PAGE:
Harden leads the Rockets in scoring at 24.5 points per contest, but with Lin more of a wild card than ever, he needs to have a huge night. Like monstrous.
The Knicks are allowing 91.4 points a night, third-best in the Association. Harden and the Rockets aren't going to win if they fall victim for such a defense. So he needs to break it down early.
Houston is 4-1 on the season when Harden has scored 28 or more points, and the team needs him to post a similar scoring output in this one if it wishes to emerge victorious.
Ronnie Brewer, SG, Knicks
Brewer has shot the ball incredibly well this season. He's shooting 47.7 percent from the floor overall and knocking down 44 percent of his three-point attempts as well.
But the Knicks signed him for his defense, which they need more than ever against Houston.
Not only did New York allow a season-high 114 points against the Mavericks, but Harden remains one of the prolific scorers in the game.
A scorer Brewer will be asked to defend and subsequently shut down, or at the very least contain.
If he can keep the bearded wonder in check, the Knicks' path to victory will remain almost unimpeded.
Chandler Parsons, SF, Rockets
New York is shooting over 40 percent from beyond the arc this season, fourth best in the league. For Houston to overcome such prowess, it must combat it with a deadly shooting performance of their own.
The Rockets are knocking down just 32 percent of their treys, but Parsons is hitting on 39.7 percent of his. We know the Knicks are going to both take and hit a plethora of threes, so Houston needs to hit plenty of its own.
Which means the Rockets have to get Parsons a battery of open looks from behind the rainbow.
J.R. Smith, SG, Knicks
Smith came back down to earth against Dallas, scoring just 14 points on 38.5 percent shooting. That can't happen in Houston.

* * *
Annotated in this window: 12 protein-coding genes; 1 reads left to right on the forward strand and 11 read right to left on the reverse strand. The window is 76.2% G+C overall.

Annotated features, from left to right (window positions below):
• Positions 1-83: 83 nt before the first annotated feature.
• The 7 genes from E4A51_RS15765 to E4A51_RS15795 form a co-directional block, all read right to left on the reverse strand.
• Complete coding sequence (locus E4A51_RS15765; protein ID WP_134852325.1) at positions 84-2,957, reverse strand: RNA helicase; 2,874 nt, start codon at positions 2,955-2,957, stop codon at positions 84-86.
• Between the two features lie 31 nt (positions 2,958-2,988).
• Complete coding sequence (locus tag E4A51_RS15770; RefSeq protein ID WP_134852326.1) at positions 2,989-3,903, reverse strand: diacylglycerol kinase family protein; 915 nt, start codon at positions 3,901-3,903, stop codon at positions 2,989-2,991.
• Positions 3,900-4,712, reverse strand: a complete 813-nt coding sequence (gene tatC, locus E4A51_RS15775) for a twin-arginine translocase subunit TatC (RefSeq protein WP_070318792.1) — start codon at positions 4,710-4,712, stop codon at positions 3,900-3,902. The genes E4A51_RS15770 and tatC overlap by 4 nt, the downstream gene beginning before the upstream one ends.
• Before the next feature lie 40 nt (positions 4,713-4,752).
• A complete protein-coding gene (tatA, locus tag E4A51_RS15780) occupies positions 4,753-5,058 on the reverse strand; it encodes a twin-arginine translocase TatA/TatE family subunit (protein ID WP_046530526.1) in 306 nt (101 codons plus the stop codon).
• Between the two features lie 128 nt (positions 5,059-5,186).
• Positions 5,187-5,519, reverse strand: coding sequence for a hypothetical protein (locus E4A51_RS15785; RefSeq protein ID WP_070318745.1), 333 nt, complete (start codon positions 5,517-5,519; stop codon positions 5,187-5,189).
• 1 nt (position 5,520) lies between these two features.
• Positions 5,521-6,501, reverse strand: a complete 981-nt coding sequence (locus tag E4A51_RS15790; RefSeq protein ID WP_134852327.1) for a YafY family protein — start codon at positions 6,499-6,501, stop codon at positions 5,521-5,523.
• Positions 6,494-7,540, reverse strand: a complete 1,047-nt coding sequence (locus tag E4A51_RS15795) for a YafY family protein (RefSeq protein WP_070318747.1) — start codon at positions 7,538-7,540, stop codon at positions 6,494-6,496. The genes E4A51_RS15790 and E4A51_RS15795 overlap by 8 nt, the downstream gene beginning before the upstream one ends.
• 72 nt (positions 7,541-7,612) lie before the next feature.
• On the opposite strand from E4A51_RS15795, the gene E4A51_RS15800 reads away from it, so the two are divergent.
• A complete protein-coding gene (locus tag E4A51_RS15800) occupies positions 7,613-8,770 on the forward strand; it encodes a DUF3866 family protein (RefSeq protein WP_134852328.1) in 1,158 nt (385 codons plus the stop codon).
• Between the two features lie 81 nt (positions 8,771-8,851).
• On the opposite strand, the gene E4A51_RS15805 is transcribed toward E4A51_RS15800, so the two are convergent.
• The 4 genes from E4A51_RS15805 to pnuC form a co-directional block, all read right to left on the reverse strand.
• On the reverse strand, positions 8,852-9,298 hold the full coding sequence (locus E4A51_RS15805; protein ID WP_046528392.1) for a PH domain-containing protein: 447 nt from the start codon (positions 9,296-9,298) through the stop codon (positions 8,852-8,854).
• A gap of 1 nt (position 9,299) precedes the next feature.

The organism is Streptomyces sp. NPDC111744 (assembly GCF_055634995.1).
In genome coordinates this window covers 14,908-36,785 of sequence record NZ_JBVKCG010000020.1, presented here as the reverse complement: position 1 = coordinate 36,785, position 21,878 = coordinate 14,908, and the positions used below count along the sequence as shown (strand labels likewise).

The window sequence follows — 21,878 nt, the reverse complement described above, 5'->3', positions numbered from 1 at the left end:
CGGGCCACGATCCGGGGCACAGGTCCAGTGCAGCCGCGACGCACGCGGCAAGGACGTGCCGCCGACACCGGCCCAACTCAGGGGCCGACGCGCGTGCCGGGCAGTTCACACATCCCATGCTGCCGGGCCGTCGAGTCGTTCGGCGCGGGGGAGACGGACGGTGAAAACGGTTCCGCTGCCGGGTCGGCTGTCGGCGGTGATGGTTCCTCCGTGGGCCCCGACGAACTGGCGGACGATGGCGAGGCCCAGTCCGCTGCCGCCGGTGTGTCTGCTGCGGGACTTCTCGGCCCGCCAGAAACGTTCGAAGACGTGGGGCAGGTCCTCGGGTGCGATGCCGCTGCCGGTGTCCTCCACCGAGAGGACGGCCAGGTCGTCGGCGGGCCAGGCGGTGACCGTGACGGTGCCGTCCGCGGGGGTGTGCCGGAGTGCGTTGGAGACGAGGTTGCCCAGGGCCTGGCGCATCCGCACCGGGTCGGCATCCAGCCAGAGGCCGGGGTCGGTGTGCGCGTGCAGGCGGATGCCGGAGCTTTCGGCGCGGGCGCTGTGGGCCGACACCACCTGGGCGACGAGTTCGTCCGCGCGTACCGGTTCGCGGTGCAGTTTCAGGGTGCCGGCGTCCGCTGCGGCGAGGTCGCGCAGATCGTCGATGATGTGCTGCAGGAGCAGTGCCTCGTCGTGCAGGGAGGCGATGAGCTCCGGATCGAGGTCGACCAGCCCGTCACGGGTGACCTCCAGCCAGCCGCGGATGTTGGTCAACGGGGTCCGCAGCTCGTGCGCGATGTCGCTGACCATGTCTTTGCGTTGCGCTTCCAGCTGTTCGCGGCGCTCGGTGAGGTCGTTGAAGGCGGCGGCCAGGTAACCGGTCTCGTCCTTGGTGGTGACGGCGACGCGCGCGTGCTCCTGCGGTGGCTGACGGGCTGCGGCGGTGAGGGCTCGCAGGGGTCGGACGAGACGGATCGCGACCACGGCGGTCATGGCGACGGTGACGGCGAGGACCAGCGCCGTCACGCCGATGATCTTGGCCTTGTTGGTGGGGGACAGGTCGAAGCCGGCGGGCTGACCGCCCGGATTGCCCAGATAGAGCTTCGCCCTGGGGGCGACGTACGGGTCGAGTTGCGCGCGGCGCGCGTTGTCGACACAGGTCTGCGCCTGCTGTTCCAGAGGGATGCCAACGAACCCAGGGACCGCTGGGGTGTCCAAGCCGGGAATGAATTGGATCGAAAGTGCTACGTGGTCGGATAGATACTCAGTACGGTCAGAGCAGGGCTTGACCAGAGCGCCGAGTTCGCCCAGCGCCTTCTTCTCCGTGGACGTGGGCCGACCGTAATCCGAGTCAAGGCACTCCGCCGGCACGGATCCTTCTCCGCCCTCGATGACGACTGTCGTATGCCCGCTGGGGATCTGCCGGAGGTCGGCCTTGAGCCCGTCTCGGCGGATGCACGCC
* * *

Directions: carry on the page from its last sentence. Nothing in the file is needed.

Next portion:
The Rockets' bench is putting up just 28.4 points per contest, the fifth-lowest in the league compared to the Knicks' 35 a night. While New York has the clear advantage on paper, it needs to ensure it doesn't lose it.
Smith has the potential to put points up in a hurry, and as we've seen this season, he can also do so efficiently.
Coming off a disappointing loss on the road, the Knicks need him to regain such form, as his ability to excel in this one will go a long way in his team's quest for their ninth victory.
Prediction: Knicks 107, Rockets 99
Lin and the Rockets are going to struggle in this one.
The Knicks are coming off an emotional loss to the Mavericks, a loss that should have arguably been a win. In an attempt to continue to assert their dominance as an NBA powerhouse, motivation will be at a season high in this one.
It also doesn't hurt that Carmelo Anthony, Felton and Smith will look to show Houston just how much better off New York is without Lin. They'll all come out firing early, and the Knicks' fifth-ranked offense will inevitably torch the Rockets' 25th-ranked defense.
Expect Lin to be a marked man in this one, more than he normally is. He has shot the ball better than 38.5 percent just twice this season and is going to have his hands full against a team that allows just 91.4 points per bout.
Harden will have no trouble carrying the offensive burden, but as has been the case all season, it won't always be enough. Plus, I shudder to think how poorly the inconsistent Omer Asik will fare against the likes of both Tyson Chandler and Rasheed Wallace.
The Knicks have a deeper, more experienced and versatile attack than the Rockets, and it's going to show by the end of the game.
In which case, Lin's reunion with the Knicks isn't going to feel so good.
For the Rockets, that is.
All stats in this article are accurate as of November 23rd, 2012.